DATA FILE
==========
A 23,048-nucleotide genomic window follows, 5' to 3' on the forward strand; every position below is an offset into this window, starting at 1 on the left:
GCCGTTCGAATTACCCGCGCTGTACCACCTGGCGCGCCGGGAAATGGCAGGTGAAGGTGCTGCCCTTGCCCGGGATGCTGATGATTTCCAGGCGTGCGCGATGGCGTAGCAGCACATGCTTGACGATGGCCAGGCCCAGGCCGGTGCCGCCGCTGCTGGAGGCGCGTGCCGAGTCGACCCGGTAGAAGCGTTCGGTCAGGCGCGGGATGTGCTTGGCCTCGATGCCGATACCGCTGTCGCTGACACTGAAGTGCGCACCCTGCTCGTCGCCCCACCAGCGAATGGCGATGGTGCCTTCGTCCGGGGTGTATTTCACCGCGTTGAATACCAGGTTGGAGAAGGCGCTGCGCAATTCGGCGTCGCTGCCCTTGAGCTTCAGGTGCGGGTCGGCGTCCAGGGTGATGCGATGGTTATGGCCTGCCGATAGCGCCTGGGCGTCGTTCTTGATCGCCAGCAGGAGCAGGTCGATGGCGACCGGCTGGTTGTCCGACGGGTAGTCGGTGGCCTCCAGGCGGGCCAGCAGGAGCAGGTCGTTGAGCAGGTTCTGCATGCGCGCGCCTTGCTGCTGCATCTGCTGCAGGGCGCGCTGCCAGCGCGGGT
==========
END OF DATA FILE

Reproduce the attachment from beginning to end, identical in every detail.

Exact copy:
A 23,048-nucleotide genomic window follows, 5' to 3' on the forward strand; every position below is an offset into this window, starting at 1 on the left:
GCCGTTCGAATTACCCGCGCTGTACCACCTGGCGCGCCGGGAAATGGCAGGTGAAGGTGCTGCCCTTGCCCGGGATGCTGATGATTTCCAGGCGTGCGCGATGGCGTAGCAGCACATGCTTGACGATGGCCAGGCCCAGGCCGGTGCCGCCGCTGCTGGAGGCGCGTGCCGAGTCGACCCGGTAGAAGCGTTCGGTCAGGCGCGGGATGTGCTTGGCCTCGATGCCGATACCGCTGTCGCTGACACTGAAGTGCGCACCCTGCTCGTCGCCCCACCAGCGAATGGCGATGGTGCCTTCGTCCGGGGTGTATTTCACCGCGTTGAATACCAGGTTGGAGAAGGCGCTGCGCAATTCGGCGTCGCTGCCCTTGAGCTTCAGGTGCGGGTCGGCGTCCAGGGTGATGCGATGGTTATGGCCTGCCGATAGCGCCTGGGCGTCGTTCTTGATCGCCAGCAGGAGCAGGTCGATGGCGACCGGCTGGTTGTCCGACGGGTAGTCGGTGGCCTCCAGGCGGGCCAGCAGGAGCAGGTCGTTGAGCAGGTTCTGCATGCGCGCGCCTTGCTGCTGCATCTGCTGCAGGGCGCGCTGCCAGCGCGGGT